Just a day before a joint event on military and veterans issues, Donald Trump and Hillary Clinton in separate speeches both vowed to build up the military and warned their opponent doesn't understand the needs of troops.

The dueling remarks from the Republican and Democratic presidential nominees also included promises from both to defeat Islamic State militants and reform the Department of Veterans Affairs, pledges each has repeated in recent weeks on the campaign trail.

But the details of their plans differ significantly, and both candidates accused the other of offering a more risky and unstable path for the country.

Trump's remarks, delivered at a town hall-style event in Virginia, included a promise from the business mogul that any veterans who seek health care outside the VA system will have their costs fully covered.

"You're going to get taken care of 100 percent," he said to enthusiastic applause. "Government is going to pay the bill. Should have been done a long time ago."

Republicans have called that an expansion of the existing VA Choice Card program, which allows some veterans facing long wait times to have private-care clinics cover their medical needs.

Democrats have called it the first step to privatizing VA services, and Clinton has vowed to keep funding in the federal bureaucracy to improve services.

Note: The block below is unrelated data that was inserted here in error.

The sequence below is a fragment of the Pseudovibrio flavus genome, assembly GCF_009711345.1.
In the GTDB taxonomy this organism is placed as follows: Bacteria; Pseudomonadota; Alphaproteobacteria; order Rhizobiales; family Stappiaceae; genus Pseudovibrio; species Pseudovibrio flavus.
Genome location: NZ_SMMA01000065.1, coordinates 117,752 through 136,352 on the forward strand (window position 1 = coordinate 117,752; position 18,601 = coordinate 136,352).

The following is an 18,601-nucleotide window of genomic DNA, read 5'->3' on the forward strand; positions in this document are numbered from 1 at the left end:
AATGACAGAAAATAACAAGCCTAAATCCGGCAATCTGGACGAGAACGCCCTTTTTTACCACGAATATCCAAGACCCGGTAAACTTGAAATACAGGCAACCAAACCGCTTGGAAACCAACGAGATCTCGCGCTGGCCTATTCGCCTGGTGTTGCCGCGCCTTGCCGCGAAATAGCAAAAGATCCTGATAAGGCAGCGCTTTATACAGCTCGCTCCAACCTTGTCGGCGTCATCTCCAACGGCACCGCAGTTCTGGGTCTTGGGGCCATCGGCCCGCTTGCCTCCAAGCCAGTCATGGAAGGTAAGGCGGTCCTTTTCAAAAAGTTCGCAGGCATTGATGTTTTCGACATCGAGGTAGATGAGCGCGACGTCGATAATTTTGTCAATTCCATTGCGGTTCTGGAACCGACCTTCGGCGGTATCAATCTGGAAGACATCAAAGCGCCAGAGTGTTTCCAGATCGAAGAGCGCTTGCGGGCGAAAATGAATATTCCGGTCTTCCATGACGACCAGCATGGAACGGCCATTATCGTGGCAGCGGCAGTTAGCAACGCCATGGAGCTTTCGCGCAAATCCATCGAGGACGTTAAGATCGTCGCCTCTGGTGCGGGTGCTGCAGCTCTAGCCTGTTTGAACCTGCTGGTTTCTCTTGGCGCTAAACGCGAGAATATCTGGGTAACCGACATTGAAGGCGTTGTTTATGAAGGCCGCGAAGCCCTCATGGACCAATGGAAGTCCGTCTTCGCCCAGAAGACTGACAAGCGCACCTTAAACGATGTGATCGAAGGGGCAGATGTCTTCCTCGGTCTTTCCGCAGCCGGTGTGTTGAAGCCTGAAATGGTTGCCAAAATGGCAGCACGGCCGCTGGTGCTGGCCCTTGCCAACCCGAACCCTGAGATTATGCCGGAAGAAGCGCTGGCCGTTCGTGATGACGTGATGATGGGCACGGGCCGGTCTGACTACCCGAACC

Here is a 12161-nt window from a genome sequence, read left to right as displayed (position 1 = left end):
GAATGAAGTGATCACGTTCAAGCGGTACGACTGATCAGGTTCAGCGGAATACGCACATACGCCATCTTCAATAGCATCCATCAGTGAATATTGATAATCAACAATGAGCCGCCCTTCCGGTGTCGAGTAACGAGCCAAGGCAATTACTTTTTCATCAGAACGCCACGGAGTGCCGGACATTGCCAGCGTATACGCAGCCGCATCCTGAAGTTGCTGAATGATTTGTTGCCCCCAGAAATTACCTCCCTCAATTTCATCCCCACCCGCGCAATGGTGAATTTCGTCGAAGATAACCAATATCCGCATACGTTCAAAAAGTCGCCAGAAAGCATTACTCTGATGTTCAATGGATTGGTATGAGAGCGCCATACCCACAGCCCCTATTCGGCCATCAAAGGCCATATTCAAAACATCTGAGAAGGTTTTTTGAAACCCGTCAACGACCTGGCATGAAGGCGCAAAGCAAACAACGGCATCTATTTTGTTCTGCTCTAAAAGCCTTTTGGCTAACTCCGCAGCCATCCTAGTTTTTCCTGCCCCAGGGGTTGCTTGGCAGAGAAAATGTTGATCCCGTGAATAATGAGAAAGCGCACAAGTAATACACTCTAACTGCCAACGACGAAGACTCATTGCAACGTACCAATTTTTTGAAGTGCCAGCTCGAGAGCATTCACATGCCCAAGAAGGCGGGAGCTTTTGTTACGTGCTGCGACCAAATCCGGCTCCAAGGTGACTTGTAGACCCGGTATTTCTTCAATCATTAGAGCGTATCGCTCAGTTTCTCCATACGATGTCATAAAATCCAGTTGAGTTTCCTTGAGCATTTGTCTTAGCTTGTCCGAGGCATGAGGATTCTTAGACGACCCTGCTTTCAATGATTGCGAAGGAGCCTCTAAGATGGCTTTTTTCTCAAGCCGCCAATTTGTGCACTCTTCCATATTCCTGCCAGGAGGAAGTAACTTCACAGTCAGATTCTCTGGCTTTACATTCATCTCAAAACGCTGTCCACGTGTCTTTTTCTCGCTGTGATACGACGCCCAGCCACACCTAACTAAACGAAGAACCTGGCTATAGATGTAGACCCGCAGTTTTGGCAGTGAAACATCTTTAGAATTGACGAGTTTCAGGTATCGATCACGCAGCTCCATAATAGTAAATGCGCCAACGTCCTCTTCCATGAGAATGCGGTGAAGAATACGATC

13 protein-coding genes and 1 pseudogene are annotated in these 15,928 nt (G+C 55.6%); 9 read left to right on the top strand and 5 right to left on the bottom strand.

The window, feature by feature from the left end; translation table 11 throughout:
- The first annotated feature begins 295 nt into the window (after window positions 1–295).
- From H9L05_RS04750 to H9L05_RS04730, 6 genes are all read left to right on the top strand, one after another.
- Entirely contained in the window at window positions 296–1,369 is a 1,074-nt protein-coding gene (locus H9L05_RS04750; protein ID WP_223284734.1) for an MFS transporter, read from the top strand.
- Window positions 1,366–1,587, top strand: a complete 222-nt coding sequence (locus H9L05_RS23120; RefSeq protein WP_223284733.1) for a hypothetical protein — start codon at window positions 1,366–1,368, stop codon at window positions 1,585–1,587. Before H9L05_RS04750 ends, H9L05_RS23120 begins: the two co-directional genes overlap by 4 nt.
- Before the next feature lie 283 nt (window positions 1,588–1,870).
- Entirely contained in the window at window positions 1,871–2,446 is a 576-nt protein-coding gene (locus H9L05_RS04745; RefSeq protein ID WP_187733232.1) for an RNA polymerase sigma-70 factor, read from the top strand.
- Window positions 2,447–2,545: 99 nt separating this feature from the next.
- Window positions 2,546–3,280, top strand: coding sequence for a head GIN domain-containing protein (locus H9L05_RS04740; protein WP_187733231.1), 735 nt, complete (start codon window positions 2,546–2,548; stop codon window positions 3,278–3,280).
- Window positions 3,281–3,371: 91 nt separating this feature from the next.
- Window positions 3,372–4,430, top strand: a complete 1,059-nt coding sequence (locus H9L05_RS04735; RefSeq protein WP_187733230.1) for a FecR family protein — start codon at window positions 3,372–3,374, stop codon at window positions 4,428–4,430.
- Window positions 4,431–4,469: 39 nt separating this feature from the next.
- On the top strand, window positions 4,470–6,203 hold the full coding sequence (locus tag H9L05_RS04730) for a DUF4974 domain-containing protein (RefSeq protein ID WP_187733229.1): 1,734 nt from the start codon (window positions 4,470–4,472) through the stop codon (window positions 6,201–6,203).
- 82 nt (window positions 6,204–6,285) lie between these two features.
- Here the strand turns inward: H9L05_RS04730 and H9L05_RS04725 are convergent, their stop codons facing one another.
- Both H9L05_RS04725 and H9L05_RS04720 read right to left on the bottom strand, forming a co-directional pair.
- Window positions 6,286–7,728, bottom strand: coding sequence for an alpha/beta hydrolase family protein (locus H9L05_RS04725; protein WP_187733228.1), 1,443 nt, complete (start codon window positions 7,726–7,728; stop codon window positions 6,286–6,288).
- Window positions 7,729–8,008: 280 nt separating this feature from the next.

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She used her Florida speech to ridicule Trump’s veterans plans, calling them as misguided as his recent gaffes sparring with a Gold Star father and accepting a Purple Heart from from a supporter.

"A man who is so wrong about our veterans is not fit to be commander in chief," she said, repeating her campaign trail assertion that Trump is "temperamentally unfit and totally unqualified" to lead the country.

She also promised to keep strong ties with American allies overseas, and "give our military everything they need" to succeed in fighting terrorists worldwide, adding that "I will also support them with care and benefits they deserve when they come home, including job training and mental health care."

Trump has labeled that as a false promise, accusing President Barack Obama -- and by extension his former secretary of state -- of shortchanging the military and creating a weak, under-resourced fighting force.

"We don’t take care of vets, and we don’t take care of our troops in the field," he said. "Their equipment is old. … This is not the (military) we want. We‘re going to rebuild it with the finest technology in the world."

On Wednesday, both candidates are scheduled to travel to New York for a joint NBC/Iraq and Afghanistan Veterans of America event to discuss in greater detail their plans for veterans programs and military support. They are not scheduled to be on stage simultaneously, but instead will field questions in separate 30-minute sessions.

That event is scheduled to begin at 8 p.m. Eastern time.

Leo Shane III covers Congress, Veterans Affairs and the White House for Military Times. He can be reached at